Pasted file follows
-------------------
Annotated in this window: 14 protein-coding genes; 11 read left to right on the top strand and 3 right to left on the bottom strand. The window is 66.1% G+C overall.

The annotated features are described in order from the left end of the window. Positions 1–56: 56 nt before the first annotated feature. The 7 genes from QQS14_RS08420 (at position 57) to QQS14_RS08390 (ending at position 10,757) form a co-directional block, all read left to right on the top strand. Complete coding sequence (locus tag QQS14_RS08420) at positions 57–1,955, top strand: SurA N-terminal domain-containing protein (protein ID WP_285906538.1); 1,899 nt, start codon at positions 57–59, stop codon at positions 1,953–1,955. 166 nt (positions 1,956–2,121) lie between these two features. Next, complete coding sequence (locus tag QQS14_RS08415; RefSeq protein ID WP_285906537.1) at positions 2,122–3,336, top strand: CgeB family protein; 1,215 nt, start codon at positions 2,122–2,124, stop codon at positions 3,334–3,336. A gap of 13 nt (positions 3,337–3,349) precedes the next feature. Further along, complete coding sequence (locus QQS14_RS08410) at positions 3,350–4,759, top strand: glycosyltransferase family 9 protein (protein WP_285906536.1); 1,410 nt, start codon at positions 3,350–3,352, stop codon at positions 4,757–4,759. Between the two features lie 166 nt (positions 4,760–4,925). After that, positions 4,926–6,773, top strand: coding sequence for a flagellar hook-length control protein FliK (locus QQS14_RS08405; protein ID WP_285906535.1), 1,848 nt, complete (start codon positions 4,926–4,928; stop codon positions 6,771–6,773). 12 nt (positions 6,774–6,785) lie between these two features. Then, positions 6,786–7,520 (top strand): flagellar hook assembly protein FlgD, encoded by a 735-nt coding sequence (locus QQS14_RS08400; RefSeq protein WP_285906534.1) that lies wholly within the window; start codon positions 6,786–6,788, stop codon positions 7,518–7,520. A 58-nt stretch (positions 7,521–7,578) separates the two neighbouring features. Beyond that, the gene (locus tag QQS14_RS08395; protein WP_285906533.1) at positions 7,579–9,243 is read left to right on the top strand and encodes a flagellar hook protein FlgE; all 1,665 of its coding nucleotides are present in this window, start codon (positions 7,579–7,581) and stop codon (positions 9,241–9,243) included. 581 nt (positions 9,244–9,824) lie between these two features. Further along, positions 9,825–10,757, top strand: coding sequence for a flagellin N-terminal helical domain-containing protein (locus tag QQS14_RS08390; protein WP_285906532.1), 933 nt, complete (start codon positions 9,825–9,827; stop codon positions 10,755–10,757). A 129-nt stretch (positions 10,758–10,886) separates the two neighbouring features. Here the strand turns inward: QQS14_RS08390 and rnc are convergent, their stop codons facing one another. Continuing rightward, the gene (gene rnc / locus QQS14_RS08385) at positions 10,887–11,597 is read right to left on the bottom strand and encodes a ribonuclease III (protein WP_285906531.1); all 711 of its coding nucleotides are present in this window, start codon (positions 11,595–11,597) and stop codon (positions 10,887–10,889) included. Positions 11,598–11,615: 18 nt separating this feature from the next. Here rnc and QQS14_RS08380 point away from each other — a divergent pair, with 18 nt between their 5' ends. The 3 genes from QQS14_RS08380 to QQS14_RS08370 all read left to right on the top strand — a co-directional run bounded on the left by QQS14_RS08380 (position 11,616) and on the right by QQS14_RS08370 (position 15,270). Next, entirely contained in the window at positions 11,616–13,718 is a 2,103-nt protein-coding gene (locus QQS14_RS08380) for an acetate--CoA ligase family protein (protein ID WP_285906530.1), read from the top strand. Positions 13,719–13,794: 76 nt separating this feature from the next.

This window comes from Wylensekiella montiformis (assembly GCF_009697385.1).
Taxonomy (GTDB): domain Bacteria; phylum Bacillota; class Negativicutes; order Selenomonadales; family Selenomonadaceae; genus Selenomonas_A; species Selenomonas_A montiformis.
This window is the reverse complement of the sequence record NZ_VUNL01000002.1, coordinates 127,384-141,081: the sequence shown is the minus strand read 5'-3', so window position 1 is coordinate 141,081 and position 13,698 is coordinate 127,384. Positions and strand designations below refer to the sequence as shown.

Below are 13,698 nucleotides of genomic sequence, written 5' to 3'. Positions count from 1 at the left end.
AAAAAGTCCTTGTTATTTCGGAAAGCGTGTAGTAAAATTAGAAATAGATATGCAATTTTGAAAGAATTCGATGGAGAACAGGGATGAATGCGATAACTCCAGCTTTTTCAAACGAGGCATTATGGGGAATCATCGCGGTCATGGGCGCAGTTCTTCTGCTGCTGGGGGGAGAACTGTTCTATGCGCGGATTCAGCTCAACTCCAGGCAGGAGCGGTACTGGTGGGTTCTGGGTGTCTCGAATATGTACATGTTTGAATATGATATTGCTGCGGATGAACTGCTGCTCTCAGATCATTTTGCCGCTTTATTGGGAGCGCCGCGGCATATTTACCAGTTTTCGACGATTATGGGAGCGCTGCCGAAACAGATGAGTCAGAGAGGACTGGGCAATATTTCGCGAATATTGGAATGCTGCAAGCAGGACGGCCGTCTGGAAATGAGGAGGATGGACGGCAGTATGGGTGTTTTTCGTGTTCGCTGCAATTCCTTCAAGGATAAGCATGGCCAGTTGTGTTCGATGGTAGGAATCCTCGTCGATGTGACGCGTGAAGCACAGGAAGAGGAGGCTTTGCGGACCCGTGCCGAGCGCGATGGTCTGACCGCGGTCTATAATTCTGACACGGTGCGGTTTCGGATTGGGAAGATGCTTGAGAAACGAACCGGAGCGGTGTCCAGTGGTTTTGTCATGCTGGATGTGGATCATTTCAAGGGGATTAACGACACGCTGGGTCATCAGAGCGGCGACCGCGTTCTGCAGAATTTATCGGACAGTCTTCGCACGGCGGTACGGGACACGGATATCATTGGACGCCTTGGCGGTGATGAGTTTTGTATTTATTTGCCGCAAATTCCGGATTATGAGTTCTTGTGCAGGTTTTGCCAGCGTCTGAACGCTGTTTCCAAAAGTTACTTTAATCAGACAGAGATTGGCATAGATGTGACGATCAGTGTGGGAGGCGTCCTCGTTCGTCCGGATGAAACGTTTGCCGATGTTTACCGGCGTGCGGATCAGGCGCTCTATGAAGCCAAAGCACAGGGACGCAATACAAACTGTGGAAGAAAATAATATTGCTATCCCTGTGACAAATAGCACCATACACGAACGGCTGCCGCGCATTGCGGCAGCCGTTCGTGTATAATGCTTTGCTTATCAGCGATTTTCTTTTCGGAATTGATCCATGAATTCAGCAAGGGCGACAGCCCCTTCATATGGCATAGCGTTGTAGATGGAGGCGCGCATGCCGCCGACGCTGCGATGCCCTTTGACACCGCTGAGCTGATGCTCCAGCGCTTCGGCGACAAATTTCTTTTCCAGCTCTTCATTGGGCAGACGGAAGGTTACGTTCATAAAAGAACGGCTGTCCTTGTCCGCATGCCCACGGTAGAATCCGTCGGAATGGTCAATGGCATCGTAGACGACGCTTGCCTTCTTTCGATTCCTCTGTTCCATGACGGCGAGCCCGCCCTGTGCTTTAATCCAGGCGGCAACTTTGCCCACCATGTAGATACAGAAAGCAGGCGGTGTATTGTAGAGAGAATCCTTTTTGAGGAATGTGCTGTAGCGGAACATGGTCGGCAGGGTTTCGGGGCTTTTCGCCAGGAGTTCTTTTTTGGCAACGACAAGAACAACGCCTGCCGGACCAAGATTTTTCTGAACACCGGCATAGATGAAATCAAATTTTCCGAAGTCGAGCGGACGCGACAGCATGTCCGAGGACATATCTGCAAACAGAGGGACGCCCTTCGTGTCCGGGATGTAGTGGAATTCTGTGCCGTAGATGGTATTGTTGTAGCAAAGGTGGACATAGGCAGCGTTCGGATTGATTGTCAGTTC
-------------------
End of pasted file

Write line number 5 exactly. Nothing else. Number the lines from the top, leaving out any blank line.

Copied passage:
This window is the reverse complement of the sequence record NZ_VUNL01000002.1, coordinates 127,384-141,081: the sequence shown is the minus strand read 5'-3', so window position 1 is coordinate 141,081 and position 13,698 is coordinate 127,384. Positions and strand designations below refer to the sequence as shown.